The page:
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Tuscany Meets 2003 - Impact of a Hot Summer
Copyright 2005 by Robin Garr. All rights reserved. Originally printed Oct. 13, 2005. For more information go to

Let's merge two frequently discussed topics into one quick intro today as we take a look at a Tuscan red (this month's Wine Tasting 101 topic), with particular focus on another recurring issue, the impact of the fiery summer of 2003 on the wines of Europe.

As I taste my way through more and more 2003s, I'm becoming more and more persuaded that the wines from farther north in Europe - where hot weather is the exception, not the rule - tend to be bizarrely atypical, in a fat, fruit-forward style that some of the critics admire but that I do not.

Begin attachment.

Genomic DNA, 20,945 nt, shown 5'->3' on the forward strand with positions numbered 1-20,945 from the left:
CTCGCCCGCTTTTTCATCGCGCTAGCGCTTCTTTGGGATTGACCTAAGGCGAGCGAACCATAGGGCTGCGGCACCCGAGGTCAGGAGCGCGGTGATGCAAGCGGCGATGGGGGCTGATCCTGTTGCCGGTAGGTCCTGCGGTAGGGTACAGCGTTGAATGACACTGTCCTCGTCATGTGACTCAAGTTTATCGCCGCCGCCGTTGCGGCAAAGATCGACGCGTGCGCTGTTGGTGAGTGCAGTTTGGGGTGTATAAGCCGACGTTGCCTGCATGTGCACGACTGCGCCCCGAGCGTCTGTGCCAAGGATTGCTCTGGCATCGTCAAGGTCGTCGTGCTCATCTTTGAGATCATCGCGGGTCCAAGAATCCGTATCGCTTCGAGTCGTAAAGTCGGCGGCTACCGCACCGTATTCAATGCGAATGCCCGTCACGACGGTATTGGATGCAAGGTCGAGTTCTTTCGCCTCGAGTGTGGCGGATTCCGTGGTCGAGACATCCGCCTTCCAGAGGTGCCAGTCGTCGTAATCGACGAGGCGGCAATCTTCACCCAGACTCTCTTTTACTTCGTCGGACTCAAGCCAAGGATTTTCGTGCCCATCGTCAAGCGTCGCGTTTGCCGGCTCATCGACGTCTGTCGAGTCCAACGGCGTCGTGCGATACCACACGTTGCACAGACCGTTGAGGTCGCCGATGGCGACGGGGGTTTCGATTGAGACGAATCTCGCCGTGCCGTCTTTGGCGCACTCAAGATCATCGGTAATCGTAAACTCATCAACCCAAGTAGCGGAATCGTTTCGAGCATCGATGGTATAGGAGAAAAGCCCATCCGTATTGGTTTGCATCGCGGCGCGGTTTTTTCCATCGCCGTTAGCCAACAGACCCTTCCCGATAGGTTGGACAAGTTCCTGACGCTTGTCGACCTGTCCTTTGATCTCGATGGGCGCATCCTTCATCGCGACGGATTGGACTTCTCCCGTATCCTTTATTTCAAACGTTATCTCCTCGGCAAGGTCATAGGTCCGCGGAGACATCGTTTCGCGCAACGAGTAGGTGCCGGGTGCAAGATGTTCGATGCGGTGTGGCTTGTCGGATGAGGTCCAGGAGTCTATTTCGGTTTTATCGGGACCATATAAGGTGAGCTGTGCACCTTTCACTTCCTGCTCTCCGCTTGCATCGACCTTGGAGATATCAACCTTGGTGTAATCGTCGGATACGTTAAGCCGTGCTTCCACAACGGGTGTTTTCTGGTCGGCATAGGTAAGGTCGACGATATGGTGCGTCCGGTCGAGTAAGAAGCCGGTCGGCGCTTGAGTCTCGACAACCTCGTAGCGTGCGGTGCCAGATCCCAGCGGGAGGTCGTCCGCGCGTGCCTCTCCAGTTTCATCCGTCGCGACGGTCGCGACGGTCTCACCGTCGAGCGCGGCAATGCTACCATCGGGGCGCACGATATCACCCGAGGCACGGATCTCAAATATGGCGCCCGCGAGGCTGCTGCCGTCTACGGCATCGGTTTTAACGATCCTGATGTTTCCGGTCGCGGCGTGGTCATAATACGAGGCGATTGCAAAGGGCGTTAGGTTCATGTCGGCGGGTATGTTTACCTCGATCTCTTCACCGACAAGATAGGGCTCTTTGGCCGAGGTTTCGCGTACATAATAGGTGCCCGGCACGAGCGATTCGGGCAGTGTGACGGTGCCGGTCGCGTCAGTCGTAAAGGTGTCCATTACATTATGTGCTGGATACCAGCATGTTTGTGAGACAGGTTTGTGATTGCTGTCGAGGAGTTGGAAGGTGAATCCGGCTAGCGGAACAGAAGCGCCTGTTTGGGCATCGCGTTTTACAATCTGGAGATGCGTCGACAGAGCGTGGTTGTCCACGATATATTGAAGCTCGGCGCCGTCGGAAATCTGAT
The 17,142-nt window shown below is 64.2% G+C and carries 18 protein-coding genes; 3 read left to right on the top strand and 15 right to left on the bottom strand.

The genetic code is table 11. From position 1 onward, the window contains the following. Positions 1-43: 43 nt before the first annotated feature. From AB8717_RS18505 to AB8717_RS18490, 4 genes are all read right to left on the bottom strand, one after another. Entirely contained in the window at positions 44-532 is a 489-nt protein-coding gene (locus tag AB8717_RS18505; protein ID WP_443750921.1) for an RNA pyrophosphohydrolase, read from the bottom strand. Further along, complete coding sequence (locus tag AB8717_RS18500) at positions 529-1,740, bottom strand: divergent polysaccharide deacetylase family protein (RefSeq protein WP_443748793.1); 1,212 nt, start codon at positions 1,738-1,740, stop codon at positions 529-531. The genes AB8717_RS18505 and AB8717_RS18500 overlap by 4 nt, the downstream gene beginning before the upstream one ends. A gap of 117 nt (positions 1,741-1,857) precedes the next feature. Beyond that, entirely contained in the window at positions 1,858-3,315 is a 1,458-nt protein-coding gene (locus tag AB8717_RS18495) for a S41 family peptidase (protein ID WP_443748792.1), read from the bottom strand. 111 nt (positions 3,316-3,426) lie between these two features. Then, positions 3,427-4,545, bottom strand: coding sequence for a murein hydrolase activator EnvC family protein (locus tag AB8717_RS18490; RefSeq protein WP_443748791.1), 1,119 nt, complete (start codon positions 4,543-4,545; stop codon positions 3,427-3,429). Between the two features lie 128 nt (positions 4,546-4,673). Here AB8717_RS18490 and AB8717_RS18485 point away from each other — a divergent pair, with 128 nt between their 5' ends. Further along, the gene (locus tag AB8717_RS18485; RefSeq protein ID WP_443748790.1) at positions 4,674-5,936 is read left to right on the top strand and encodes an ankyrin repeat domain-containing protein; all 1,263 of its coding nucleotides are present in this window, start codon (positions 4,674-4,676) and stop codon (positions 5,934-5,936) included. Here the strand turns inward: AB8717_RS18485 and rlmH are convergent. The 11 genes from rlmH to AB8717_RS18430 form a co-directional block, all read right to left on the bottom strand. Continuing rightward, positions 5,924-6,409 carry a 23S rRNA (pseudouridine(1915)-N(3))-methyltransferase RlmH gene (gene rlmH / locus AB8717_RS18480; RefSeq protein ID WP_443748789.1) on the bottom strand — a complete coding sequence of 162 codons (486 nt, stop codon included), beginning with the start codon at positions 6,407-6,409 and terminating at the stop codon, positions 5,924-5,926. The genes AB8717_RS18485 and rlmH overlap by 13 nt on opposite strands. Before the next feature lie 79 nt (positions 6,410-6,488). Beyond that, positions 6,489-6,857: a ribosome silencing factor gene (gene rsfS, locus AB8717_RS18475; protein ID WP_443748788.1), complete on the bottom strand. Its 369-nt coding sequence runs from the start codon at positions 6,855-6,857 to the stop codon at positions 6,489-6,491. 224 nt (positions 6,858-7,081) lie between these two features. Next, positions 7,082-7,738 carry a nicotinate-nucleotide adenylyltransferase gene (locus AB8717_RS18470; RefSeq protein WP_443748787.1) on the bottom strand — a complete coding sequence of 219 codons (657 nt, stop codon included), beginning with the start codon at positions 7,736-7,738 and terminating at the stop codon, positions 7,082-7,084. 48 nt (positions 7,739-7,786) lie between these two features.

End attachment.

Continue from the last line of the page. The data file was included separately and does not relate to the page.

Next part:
From farther south, though, from the Southern Rhone into Italy, where producers know from experience how to deal with heat, the effects of '03 are more subtle. Big wines get bigger. Tannic wines get more tannic. I've tasted a few, including a recently reported '03 Dolcetto, that very much rang my chimes. A Chianti (from Colli Senesi, one of seven designated Chianti sub-regions) is ripe and mouth-filling, with plenty of acidity, and that's the formula for a winner, even though an unusual excess of tannic astringency is less than typical. Like most of the '03s, it's offbeat...but not far enough off the beaten path to make me crabby about it.


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